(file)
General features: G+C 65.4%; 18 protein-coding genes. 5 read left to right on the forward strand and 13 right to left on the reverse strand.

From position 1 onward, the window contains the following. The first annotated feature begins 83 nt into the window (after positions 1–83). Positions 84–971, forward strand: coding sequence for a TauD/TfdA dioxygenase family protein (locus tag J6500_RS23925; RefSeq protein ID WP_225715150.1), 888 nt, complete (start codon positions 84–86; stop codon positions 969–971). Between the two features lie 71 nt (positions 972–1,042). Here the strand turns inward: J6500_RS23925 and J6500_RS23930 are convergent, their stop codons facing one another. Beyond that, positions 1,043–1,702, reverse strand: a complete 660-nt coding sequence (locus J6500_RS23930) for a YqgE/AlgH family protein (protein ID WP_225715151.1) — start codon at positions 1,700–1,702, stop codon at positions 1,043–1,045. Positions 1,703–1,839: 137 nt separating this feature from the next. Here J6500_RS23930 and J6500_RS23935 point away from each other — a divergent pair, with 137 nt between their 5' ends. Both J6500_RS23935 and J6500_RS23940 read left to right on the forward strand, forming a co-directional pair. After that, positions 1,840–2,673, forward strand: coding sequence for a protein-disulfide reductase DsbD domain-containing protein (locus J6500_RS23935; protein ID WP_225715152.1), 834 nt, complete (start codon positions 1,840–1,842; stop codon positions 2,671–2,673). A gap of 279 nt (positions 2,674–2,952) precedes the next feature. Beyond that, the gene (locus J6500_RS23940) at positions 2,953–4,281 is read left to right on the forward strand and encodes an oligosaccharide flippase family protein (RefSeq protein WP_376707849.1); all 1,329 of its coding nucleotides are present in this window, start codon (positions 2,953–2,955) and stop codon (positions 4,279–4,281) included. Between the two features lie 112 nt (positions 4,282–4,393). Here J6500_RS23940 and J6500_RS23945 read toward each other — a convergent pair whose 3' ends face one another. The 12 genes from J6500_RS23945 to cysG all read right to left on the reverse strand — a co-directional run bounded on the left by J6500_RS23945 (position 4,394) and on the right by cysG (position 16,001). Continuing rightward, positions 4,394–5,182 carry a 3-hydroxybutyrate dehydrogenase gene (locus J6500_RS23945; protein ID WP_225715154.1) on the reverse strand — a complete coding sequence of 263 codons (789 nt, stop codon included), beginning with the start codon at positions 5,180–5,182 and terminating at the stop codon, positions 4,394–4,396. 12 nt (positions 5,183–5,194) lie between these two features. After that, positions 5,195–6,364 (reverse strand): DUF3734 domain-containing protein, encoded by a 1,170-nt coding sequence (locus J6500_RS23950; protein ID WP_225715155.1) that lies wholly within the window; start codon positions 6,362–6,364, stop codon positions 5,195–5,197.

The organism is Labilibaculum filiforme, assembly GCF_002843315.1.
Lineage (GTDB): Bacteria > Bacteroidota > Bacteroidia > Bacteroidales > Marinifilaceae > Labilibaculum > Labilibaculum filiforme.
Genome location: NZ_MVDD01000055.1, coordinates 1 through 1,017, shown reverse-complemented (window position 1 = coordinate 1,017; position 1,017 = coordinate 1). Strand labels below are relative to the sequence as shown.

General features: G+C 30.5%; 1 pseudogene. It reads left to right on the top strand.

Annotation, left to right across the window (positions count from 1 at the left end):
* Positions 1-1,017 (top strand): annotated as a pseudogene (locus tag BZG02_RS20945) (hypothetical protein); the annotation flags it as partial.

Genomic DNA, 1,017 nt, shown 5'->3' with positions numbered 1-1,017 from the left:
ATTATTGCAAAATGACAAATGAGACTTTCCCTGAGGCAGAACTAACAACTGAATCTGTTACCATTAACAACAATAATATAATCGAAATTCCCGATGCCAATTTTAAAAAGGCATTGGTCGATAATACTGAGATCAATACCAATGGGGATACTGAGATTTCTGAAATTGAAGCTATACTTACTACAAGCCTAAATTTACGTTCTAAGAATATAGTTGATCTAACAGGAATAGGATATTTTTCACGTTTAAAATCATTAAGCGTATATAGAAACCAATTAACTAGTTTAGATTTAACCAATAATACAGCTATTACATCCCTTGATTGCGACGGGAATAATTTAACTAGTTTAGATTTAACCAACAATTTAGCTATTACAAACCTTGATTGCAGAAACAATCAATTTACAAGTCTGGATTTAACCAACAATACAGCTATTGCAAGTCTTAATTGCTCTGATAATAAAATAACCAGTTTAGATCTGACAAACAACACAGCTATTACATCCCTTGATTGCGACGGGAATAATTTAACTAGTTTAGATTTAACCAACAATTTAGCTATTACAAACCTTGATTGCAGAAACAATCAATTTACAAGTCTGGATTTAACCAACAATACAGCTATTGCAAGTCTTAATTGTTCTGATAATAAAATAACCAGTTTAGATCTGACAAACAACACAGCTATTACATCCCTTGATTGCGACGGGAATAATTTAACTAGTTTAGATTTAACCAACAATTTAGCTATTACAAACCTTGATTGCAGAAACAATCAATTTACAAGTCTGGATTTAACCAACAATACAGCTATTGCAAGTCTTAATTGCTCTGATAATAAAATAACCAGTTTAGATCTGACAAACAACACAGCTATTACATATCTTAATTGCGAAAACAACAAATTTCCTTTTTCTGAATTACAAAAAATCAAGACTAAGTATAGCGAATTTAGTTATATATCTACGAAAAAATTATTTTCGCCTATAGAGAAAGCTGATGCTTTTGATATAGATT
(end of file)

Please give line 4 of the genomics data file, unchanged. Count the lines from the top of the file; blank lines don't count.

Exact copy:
Lineage (GTDB): Bacteria > Bacteroidota > Bacteroidia > Bacteroidales > Marinifilaceae > Labilibaculum > Labilibaculum filiforme.